MASON, JOHN (1706–1763), nonconformist divine and author, born at Dunmow, Essex, early in 1706, was son of John Mason (d. 1723), independent minister at Dunmow, and subsequently at Spaldwick, Huntingdonshire. His grandfather was John Mason (1646?–1694) [q. v.] He began his training for the ministry under John Jennings [see under Jennings, David], but he was only seventeen when Jennings died, and probably completed his studies in London. His first employment was as tutor and chaplain in the family of Governor Feaks, near Hatfield, Hertfordshire. In 1729 he became minister of the presbyterian congregation at Dorking, Surrey. Thence he removed in July 1746 to succeed John Oakes as minister of a congregation at Carbuckle Street (or Crossbrook), Cheshunt, formed by a union in 1733 of presbyterians and independents. He had previously attracted attention by his ‘Plea for Christianity,’ 1743, and his ‘Treatise on Self-Knowledge,’ 1745. In consideration of the merits of the former of these works he is said to have received, at the suggestion of John Walker, D.D., classical tutor at Homerton, the diploma of M.A. from Edinburgh University. His name does not appear in the list of graduates, but the degree may have been conferred between April 1746 and December 1749, a period during which the names are not recorded.
Mason also undertook the training of students for the ministry. Selections from his tutorial lectures were published in the ‘Protestant Dissenter's Magazine,’ 1794–6. They begin September 1794, p. 190, under the heading ‘Lectiones Polemicæ. By the late Rev. John Mason, A.M., of Cheshunt.’ He was a man of high literary culture and excellent taste. His theological positions were for the most part conservative; he stated them with much moderation of tone, and defended them with candour and discrimination. He thought himself entitled to claim the merit of originating the theory of Christ's temptation put forth in 1761 by Hugh Farmer [q. v.] Farmer's principles, however, were widely different from those of Mason, who retained the belief in the reality of miracles performed by Satanic agency which Farmer controverted.
Mason died at Cheshunt on 10 Feb. 1763, and was buried in the parish churchyard. His funeral sermon was preached on 20 Feb. by John Hodge, D.D., presbyterian minister at Crosby Square, London. His niece married Peter Good, congregationalist minister, and was mother of John Mason Good [q. v.]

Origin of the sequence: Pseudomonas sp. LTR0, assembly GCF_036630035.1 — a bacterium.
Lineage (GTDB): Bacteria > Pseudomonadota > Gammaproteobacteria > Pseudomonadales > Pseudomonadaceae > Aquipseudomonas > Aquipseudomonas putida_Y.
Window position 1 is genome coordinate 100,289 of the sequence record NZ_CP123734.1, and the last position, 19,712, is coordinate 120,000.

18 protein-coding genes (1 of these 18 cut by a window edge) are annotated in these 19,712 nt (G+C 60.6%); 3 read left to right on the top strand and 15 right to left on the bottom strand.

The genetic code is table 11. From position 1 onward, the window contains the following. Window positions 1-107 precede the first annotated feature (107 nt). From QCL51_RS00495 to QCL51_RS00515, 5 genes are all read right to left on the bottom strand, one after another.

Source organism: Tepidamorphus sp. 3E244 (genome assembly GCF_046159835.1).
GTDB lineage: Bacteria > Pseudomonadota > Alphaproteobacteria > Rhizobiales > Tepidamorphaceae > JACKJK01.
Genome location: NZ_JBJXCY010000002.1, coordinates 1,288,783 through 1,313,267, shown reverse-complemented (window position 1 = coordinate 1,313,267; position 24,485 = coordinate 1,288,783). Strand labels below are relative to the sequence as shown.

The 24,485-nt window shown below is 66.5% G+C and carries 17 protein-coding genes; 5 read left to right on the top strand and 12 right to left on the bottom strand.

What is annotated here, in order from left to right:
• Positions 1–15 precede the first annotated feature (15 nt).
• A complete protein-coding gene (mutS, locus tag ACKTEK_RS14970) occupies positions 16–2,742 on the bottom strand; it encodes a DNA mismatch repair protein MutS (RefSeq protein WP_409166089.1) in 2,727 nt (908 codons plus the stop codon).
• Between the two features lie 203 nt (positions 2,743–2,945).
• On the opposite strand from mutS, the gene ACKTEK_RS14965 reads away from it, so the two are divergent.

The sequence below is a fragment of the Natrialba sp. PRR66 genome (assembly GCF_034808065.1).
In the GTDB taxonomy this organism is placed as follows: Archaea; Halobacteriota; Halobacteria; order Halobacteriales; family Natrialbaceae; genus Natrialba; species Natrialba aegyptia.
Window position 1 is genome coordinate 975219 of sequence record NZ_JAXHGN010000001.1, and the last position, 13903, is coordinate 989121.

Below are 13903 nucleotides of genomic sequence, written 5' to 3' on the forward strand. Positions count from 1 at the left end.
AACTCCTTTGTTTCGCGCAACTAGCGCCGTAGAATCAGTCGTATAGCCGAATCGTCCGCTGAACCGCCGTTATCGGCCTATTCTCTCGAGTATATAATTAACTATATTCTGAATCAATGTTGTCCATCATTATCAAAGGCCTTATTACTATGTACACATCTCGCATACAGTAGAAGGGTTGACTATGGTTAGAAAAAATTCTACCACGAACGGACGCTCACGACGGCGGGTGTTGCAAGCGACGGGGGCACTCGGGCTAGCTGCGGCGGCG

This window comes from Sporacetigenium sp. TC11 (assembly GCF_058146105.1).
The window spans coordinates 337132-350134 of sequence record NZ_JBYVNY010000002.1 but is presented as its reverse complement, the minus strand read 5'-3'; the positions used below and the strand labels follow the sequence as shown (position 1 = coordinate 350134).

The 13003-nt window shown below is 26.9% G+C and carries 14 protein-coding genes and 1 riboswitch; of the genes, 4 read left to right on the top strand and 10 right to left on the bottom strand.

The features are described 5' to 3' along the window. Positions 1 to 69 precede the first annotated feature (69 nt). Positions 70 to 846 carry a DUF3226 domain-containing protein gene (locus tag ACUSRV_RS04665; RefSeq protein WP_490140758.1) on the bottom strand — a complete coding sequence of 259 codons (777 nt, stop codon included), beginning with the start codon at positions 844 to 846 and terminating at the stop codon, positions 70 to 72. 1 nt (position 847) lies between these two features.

He published, besides separate sermons, 1740–56: 1. ‘A Plain and Modest Plea for Christianity,’ &c., 1743, 8vo (anon., effectively directed especially against ‘Christianity not founded on Argument,’ 1742, by Henry Dodwell the younger [q. v.]) 2. ‘Self-Knowledge: a Treatise,’ &c., 1745, 8vo; six editions before 1763; later editions (including the fourteenth, in the ‘Unitarian Society Tracts,’ 1791, 12mo) are often untrustworthy; the edition of 1811, 8vo, edited by J. M. Good, with ‘Life,’ is correct, and has usually been followed since. It has been translated into Welsh, ‘Hunan-Adnabyddiaeth,’ Carmarthen, 1771, 8vo;  12mo. 3. ‘An Essay on Elocution,’ &c., 1748, 8vo; two editions same year; 3rd edit. 1751, 8vo; 4th edit. 1761, 8vo. 4. ‘An Essay on the Power of Numbers and the Principles of Harmony in Poetical Composition,’ &c., 1749, 8vo; 2nd edit. 1761, 8vo. 5. ‘An Essay on the Power and Harmony of Prosaic Numbers,’ &c., 1749, 8vo; 2nd edit. 1761, 8vo. 6. ‘The Lord's Day Evening Entertainment,’ 1752, 4 vols. 8vo (fifty-two practical discourses). 7. ‘A Letter to a Friend on his Entrance on the Ministerial Office,’ &c., 1753, 8vo. 8. ‘The Student and Pastor,’ &c., 1755, 12mo; 2nd edit. , 8vo. 9. ‘Fifteen Discourses, Devotional and Practical,’ &c., 1758, 8vo. 10. ‘Christian Morals,’ &c., 1761, 2 vols. 8vo. Posthumous was 11. ‘The Tears of the Dying annihilated by the Hope of Heaven, a Dialogue, &c., 1826, 12mo, ed., with ‘Memoir,’ by John Evans (1767–1827) [q. v.] Sermons by Mason are in ‘The Protestant System,’ 1758, 8vo, vol. ii.; in ‘The Practical Preacher,’ 1762, 8vo, vol. ii.; and in ‘Sermons for Families,’ 1808, 8vo, ed. James Hews Bransby [q. v.] Mason edited ‘Sermons to Young People,’ 1747, 32mo, by John Oakes, his predecessor.
[Funeral Sermon, by Hodge, 1763; Life, by J. M. Good, 1811; Memoir, by Evans, 1826; Bogue and Bennett's Hist. of Dissenters, 1833, ii. 588 sq.; Davids's Evangelical Nonconformity in Essex, 1863, p. 385; Waddington's Surrey Congr. Hist. 1866, p. 195; James's Hist. Litig. Presb. Chapels, 1867, pp. 662, 680, 689; Urwick's Nonconf. in Herts, 1884, pp. 513 sq.]
MASON, JOHN CHARLES (1798–1881), marine secretary to the Indian government (home establishment), born in London in March 1798, was the only son of Alexander Way Mason, chief clerk in the secretary's office of the East India Company's home service, and one of the founders and editors of the ‘East India Register’ in 1803. His grandfather, Charles Mason, served with distinction in the expedition to Guadeloupe in 1758–9, and with the allied army in Germany in 1762 and in 1793–6. John Charles was educated at Monsieur de la Pierre's commercial school in Hackney and at Lord Weymouth's grammar school at Warminster.